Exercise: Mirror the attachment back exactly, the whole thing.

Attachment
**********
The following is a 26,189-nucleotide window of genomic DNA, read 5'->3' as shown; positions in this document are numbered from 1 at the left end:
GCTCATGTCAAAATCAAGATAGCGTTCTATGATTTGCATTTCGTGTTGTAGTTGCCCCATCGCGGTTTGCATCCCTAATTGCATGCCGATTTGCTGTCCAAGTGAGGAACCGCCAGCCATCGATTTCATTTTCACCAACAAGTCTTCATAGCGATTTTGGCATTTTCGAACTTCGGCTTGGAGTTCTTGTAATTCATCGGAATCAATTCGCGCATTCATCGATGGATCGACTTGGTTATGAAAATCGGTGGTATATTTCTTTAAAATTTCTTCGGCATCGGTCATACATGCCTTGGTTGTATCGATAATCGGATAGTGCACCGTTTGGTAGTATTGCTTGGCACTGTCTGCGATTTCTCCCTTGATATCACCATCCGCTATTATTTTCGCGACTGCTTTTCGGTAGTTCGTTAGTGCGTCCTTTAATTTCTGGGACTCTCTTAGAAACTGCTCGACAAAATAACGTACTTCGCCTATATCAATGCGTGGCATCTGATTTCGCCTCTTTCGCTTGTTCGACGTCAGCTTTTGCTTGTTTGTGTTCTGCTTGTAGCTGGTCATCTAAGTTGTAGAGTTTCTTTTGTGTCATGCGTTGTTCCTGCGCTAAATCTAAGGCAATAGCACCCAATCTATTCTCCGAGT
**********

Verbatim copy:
The following is a 26,189-nucleotide window of genomic DNA, read 5'->3' as shown; positions in this document are numbered from 1 at the left end:
GCTCATGTCAAAATCAAGATAGCGTTCTATGATTTGCATTTCGTGTTGTAGTTGCCCCATCGCGGTTTGCATCCCTAATTGCATGCCGATTTGCTGTCCAAGTGAGGAACCGCCAGCCATCGATTTCATTTTCACCAACAAGTCTTCATAGCGATTTTGGCATTTTCGAACTTCGGCTTGGAGTTCTTGTAATTCATCGGAATCAATTCGCGCATTCATCGATGGATCGACTTGGTTATGAAAATCGGTGGTATATTTCTTTAAAATTTCTTCGGCATCGGTCATACATGCCTTGGTTGTATCGATAATCGGATAGTGCACCGTTTGGTAGTATTGCTTGGCACTGTCTGCGATTTCTCCCTTGATATCACCATCCGCTATTATTTTCGCGACTGCTTTTCGGTAGTTCGTTAGTGCGTCCTTTAATTTCTGGGACTCTCTTAGAAACTGCTCGACAAAATAACGTACTTCGCCTATATCAATGCGTGGCATCTGATTTCGCCTCTTTCGCTTGTTCGACGTCAGCTTTTGCTTGTTTGTGTTCTGCTTGTAGCTGGTCATCTAAGTTGTAGAGTTTCTTTTGTGTCATGCGTTGTTCCTGCGCTAAATCTAAGGCAATAGCACCCAATCTATTCTCCGAGT